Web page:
Review: Why Societies Need Dissent (Oliver Wendell Holmes Lectures)

5 Star, Censorship & Denial of Access, Consciousness & Social IQ, Decision-Making & Decision-Support, Democracy, Education (General), Information Society, Intelligence (Public), Philosophy, Values, Ethics, Sustainable Evolution

Society DissentEssential Contribution to Democratic Dialog,

January 30, 2007

Cass R. Sunstein

It took me a couple of years to get to this book, but I am glad I did. Interestingly, it is dedicated to Judge Richard Posner, who has become quite a celebrity in writing and talking, from a legal point of view, about secret intelligence, in addition to his many other works.

The author's position is not completely new (see for instance Elizabeth Janeway's 1987 classic, “IMPROPER BEHAVIOR: When and How Misconduct Can be Healthy for Society”, and the more standard but still seminal “The Social Construction of Reality.”

The author rises beyond the law to embrace sociology, psychology, and philosophy, and in that vein, reminds me of Norman Dixon's classic work, “The Psychology of Military Incompetence.”

The core of the book addresses what the author names the two influences (most people get most of their information second-hand; and the general desire for good opinion of oneself) and the three phenomena (conformity, social cascades, and group polarization).

He notes that pluralistic ignorance is dangerous; that groups and systems work better when there are incentives for sharing information openly; and that “free speech” requires BOTH legal protection AND cultural acceptance.

He discusses the superiority of the more adaptive and open democratic decision making to that of totalitarian societies, but his description of their pathologies, ideas hatched in secret and for which no opposition will be accepted, sound starkly like Dick Cheney's Standard Operating Procedure–facsist control, lies to the public with impunity, and no tolerance for flag officers, including flag officers like Tony Zinni and General Shinseki, who have the courage to say that invading Iraq is not only nuts, it will be a disaster. For deep insights into Cheney's impeachable suprression of dissent, see “One Percent Doctrine,' “VICE: Dick Cheney and the Hijacking of the American Presidency,” and “Crossing the Rubicon”–and of course the various books on impeachment (see my list).

The author concludes with a special focus on the role of Judges and Senators as dissenting voices, and I am reminded of Senator Robert Byrd's courageous and erudite opposition to the illegal war on Iraq, with his speeches available to all in book form as “Losing America: Confronting a Reckless and Arrogant Presidency”).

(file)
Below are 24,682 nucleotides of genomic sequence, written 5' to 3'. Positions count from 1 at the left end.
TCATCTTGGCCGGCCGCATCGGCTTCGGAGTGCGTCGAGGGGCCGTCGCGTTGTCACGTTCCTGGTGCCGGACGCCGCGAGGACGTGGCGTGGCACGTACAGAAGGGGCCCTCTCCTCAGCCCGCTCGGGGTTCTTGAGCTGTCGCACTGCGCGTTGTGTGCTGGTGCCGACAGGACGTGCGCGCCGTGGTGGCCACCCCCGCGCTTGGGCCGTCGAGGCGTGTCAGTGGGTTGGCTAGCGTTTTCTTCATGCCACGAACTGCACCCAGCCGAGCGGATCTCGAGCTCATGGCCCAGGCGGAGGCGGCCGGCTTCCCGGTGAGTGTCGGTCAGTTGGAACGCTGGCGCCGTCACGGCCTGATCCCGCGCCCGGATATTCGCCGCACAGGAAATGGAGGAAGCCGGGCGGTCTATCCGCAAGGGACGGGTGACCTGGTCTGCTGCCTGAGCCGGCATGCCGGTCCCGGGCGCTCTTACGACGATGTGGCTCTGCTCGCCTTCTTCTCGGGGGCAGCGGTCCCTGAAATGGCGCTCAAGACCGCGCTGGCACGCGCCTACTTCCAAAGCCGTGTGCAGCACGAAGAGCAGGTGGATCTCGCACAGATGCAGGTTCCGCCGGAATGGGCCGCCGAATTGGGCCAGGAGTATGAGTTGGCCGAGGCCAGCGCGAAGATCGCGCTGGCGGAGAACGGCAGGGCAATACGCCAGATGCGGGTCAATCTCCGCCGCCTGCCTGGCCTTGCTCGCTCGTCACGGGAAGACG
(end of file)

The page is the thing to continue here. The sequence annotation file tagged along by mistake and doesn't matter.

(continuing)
The author concludes with a very disappointing section on education and affirmative action, and in this section, spoils an otherwise superb book by focusing on the banalities of affirmative action. Like George Bush and Hillary Clinton, he is toying with the cosmetics and avoiding the deep–the really deep–need for a complete recasting of education to fully integrate distance and self-paced online learning, multi-cultural learning, deep historical and cross-cultural understanding; a draconian Manhattan Project to improve desktop analytic tools and the need for an Information Economy Meta Language (IEML) such as Pierre Levy is creating (see his “Collective Intelligence”), as well as life-long learning, the localization of everything, and so on. I beg to emphasize this: it is the agricultural era school schedule (summer off) and the industrial era rote learning rigid structured program, that is killing the creativity of our kids while locking them up in a program that is nothing more than advanced child care with a semblance of prison population, the “club med” aspects for cheerleaders and jocks not-with-standing. Our HIGHEST national priority should be to churn education so that our kids are liberally and broadly educated and armed with all of the tools for thinking that the Central Intelligence Agency still does not have today because it too is a vestige of the Soviet era of gray desks and dumb telephones.

Thomas Jefferson had it right: “A Nation's best defense is an educated citizenry.” Cass Sunstein is arguably, with Lawrence Lessig, one of the greatest lawyers of our generation, but in the final section, he plops quietly.

Never-the-less, a five star book.

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